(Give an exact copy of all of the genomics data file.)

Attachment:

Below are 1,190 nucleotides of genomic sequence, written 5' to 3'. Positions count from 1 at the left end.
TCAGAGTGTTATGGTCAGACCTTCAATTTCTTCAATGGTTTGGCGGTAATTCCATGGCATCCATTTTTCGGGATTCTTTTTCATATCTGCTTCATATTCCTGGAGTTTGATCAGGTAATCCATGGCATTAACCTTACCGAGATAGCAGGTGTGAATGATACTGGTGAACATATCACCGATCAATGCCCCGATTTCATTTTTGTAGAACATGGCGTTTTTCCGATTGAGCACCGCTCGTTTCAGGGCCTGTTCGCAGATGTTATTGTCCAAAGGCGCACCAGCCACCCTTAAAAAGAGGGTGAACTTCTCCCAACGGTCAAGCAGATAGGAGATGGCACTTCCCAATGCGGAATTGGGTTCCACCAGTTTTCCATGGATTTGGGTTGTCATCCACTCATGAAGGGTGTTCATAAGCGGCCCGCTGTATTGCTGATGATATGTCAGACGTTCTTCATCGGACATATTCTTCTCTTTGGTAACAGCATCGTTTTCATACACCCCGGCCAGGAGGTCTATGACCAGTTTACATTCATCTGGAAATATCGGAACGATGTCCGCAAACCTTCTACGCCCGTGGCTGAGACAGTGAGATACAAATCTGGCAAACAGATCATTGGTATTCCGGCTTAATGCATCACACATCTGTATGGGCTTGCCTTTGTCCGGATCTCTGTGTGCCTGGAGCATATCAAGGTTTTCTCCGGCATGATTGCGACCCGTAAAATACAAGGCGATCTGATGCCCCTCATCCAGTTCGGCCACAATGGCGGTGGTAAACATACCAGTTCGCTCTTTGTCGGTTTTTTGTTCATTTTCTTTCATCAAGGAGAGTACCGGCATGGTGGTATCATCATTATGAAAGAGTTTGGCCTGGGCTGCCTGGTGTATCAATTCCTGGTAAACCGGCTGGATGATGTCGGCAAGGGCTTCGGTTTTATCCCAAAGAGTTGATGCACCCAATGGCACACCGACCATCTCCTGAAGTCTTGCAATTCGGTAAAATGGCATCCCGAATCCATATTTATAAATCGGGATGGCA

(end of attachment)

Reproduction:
Below are 1,190 nucleotides of genomic sequence, written 5' to 3'. Positions count from 1 at the left end.
TCAGAGTGTTATGGTCAGACCTTCAATTTCTTCAATGGTTTGGCGGTAATTCCATGGCATCCATTTTTCGGGATTCTTTTTCATATCTGCTTCATATTCCTGGAGTTTGATCAGGTAATCCATGGCATTAACCTTACCGAGATAGCAGGTGTGAATGATACTGGTGAACATATCACCGATCAATGCCCCGATTTCATTTTTGTAGAACATGGCGTTTTTCCGATTGAGCACCGCTCGTTTCAGGGCCTGTTCGCAGATGTTATTGTCCAAAGGCGCACCAGCCACCCTTAAAAAGAGGGTGAACTTCTCCCAACGGTCAAGCAGATAGGAGATGGCACTTCCCAATGCGGAATTGGGTTCCACCAGTTTTCCATGGATTTGGGTTGTCATCCACTCATGAAGGGTGTTCATAAGCGGCCCGCTGTATTGCTGATGATATGTCAGACGTTCTTCATCGGACATATTCTTCTCTTTGGTAACAGCATCGTTTTCATACACCCCGGCCAGGAGGTCTATGACCAGTTTACATTCATCTGGAAATATCGGAACGATGTCCGCAAACCTTCTACGCCCGTGGCTGAGACAGTGAGATACAAATCTGGCAAACAGATCATTGGTATTCCGGCTTAATGCATCACACATCTGTATGGGCTTGCCTTTGTCCGGATCTCTGTGTGCCTGGAGCATATCAAGGTTTTCTCCGGCATGATTGCGACCCGTAAAATACAAGGCGATCTGATGCCCCTCATCCAGTTCGGCCACAATGGCGGTGGTAAACATACCAGTTCGCTCTTTGTCGGTTTTTTGTTCATTTTCTTTCATCAAGGAGAGTACCGGCATGGTGGTATCATCATTATGAAAGAGTTTGGCCTGGGCTGCCTGGTGTATCAATTCCTGGTAAACCGGCTGGATGATGTCGGCAAGGGCTTCGGTTTTATCCCAAAGAGTTGATGCACCCAATGGCACACCGACCATCTCCTGAAGTCTTGCAATTCGGTAAAATGGCATCCCGAATCCATATTTATAAATCGGGATGGCA